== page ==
“TURQUOISE MOUNTAIN: ARTISTS TRANSFORMING AFGHANISTAN” REMAINS ON VIEW IN SMITHSONIAN’S ARTHUR M. SACKLER GALLERY THROUGH JAN. 29, 2017
|Media only:||Erick Hoffman 202-633-0447 or 202-412-3916; firstname.lastname@example.org|
|Megan Krefting 202-633-0271; email@example.com|
|Media website:||http://newsdesk.si.edu/; asia.si.edu/press|
Sept. 19, 2016
Three artisans are traveling from Afghanistan to the United States starting in October to demonstrate calligraphy, pottery making and jewelry making in the exhibition, “Turquoise Mountain: Artists Transforming Afghanistan,” on view through Jan. 29, 2017, in the Smithsonian’s Arthur M. Sackler Gallery.
The immersive exhibition evokes the historic district of Murad Khani, the home of Turquoise Mountain, a British charity, which has worked since 2006 with hundreds of Afghan artisans and architects to revive the country’s cultural heritage and revitalize Kabul’s historic Old City, which had been left in ruins due to decades of violence and neglect.
The exhibition evokes a caravanserai, a courtyard that served as a gathering and resting place for Silk Road travelers. It is recreated with more than three tons of hand-carved Himalayan cedar and includes a central pavilion and two 30-foot colonnaded arches and artisan stalls. Through large-scale videos and stunning displays of their work in calligraphy, woodworking, jewelry, ceramics and rug making, several artisans reveal their stories and the complex processes involved in creating centuries-old crafts in the 21st century.
While in the United States, three of the artisans—Sughra Hussainy, Abdul Matin Malekzadah and Saeeda Etebari—who also work as teachers and entrepreneurs, will visit venues and events relating to their fields of expertise and exchange knowledge and ideas with colleagues in Washington, D.C., and other cities. Exact dates and times of their demonstrations in the exhibition will be announced ahead of each artisan’s trip and online at https://asia.si.edu/events/default.asp.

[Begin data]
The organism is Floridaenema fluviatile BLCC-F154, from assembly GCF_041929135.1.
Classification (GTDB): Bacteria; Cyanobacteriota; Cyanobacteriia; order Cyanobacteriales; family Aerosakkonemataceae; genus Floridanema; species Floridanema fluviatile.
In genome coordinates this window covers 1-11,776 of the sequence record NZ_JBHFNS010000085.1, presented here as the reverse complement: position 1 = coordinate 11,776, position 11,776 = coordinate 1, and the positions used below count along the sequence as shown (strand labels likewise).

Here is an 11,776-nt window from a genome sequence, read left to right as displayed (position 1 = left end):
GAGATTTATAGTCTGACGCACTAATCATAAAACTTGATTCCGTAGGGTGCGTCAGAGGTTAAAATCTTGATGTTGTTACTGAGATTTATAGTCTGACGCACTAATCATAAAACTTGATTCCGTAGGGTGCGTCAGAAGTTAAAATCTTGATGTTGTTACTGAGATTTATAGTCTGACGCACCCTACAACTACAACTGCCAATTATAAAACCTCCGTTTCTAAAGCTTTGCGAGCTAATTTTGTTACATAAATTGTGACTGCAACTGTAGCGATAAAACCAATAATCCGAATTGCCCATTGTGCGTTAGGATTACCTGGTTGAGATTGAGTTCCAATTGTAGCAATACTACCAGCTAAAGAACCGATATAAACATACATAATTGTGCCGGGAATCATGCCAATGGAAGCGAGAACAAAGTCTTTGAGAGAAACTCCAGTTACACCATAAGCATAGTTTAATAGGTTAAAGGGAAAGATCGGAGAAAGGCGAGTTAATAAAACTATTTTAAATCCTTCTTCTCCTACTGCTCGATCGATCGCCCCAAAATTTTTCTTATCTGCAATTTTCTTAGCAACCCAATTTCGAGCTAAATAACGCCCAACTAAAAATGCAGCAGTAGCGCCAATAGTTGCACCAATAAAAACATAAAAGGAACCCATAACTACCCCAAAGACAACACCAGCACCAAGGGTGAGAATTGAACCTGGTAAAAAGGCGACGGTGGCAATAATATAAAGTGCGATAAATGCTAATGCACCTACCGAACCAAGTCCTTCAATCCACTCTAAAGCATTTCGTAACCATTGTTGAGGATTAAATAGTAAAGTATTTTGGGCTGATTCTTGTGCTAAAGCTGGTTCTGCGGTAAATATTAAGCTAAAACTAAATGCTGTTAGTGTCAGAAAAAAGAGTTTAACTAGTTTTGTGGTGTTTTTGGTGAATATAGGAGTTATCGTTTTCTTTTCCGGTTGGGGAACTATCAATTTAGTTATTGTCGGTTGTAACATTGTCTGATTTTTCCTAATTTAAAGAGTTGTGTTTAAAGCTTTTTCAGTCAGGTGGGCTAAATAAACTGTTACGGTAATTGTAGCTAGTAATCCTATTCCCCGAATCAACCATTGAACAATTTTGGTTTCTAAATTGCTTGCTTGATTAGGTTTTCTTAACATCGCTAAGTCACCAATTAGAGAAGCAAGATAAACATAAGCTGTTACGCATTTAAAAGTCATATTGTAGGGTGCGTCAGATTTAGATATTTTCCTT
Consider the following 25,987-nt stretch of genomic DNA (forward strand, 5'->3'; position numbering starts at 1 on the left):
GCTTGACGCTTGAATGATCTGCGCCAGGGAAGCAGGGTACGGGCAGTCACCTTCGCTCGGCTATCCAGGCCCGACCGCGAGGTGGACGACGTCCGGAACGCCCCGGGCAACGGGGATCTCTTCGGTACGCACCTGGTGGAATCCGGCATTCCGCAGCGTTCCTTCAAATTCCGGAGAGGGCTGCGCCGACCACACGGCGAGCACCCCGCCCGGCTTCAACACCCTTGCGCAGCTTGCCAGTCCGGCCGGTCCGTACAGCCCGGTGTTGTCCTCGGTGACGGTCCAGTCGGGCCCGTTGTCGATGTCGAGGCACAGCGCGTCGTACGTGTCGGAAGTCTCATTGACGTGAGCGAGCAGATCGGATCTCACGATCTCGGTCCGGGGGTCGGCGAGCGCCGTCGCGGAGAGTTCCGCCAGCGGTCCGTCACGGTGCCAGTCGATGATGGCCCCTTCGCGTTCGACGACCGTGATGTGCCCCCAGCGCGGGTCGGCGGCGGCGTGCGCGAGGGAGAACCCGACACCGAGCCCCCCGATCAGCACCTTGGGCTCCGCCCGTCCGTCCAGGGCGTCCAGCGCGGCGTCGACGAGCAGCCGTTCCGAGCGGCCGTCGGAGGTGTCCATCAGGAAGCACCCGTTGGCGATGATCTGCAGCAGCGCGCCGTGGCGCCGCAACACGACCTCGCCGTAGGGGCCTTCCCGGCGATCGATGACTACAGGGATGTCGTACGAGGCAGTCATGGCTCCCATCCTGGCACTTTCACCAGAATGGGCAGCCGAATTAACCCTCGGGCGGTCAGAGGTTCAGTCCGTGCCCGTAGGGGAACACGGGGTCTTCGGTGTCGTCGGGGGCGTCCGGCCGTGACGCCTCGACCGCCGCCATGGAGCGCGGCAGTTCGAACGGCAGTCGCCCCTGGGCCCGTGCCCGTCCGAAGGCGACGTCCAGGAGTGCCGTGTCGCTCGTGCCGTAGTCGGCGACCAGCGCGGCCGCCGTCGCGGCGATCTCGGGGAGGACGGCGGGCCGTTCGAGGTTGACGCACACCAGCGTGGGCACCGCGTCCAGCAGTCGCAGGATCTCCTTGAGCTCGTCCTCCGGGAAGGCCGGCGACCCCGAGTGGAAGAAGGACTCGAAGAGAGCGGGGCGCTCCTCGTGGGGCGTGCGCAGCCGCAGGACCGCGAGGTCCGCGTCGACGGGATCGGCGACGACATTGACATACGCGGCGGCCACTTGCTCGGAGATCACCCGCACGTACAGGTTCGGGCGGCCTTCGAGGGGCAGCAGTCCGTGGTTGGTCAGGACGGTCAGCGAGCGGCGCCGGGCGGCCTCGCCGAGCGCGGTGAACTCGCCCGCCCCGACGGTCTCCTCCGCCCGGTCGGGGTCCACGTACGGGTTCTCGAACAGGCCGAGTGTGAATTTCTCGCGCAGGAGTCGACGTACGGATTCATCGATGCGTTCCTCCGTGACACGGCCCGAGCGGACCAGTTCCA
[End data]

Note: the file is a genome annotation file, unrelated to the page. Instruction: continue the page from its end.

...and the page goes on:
Sughra Hussainy, Calligrapher and Illumination Artist, Oct. 5–26:
When Hussainy lost both of her parents by the age of 15, she became the primary means of support of her siblings. After three years of studying calligraphy and miniature painting at the Turquoise Mountain Institute, Hussainy is today regarded as one of Afghanistan’s most promising young artists. She has received international commissions and has showcased her work in Kabul and England. In 2014, she teamed up with the jeweler Alice Cicolini to create a unique collection of hand-painted jewelry.
“Making art is a link for me with my past—with my family and with those who went before me. I believe that while the body needs food to live, the soul needs art,” Hussainy said.
For the exhibition in Washington, she and two friends illustrated what goes into recreating a 16th-century manuscript, including the making of paper, pigments from stones and plants, and pens from reeds or bamboo, in addition to Tazhib, or illumination, the art of drawing geometric patterns or floral motifs.
Abdul Matin Malekzadah, Ceramicist, Nov. 7–Nov. 28:
Malekzada was born in Istalif, a village nestled in the foothills of the Hindu Kush. For four centuries, Istalif was famed for its turquoise ceramics, made using a natural potash glaze known as ishkar. Destroyed by the Taliban in 1999, many of Istalif’s pottery workshops were destroyed, and along with them the knowledge of the ishkar glaze that had made Istalifi pottery so distinctive. Malekzadah is one of the leading figures in the revival of Istalifi pottery. As head of the Turquoise Mountain Institute’s ceramics department and the director of Afghan Traditional Pottery, a business exporting Istalifi ceramics around the world, Malekzadah is reintroducing the use of natural glazes and the distinctive ishkar glaze for which Istalif became famous. In an exhibition video, he and his fellow potters demonstrate how to make the perfect pot, from straining rocks and stones out of the clay to firing hundreds of pots for several hours.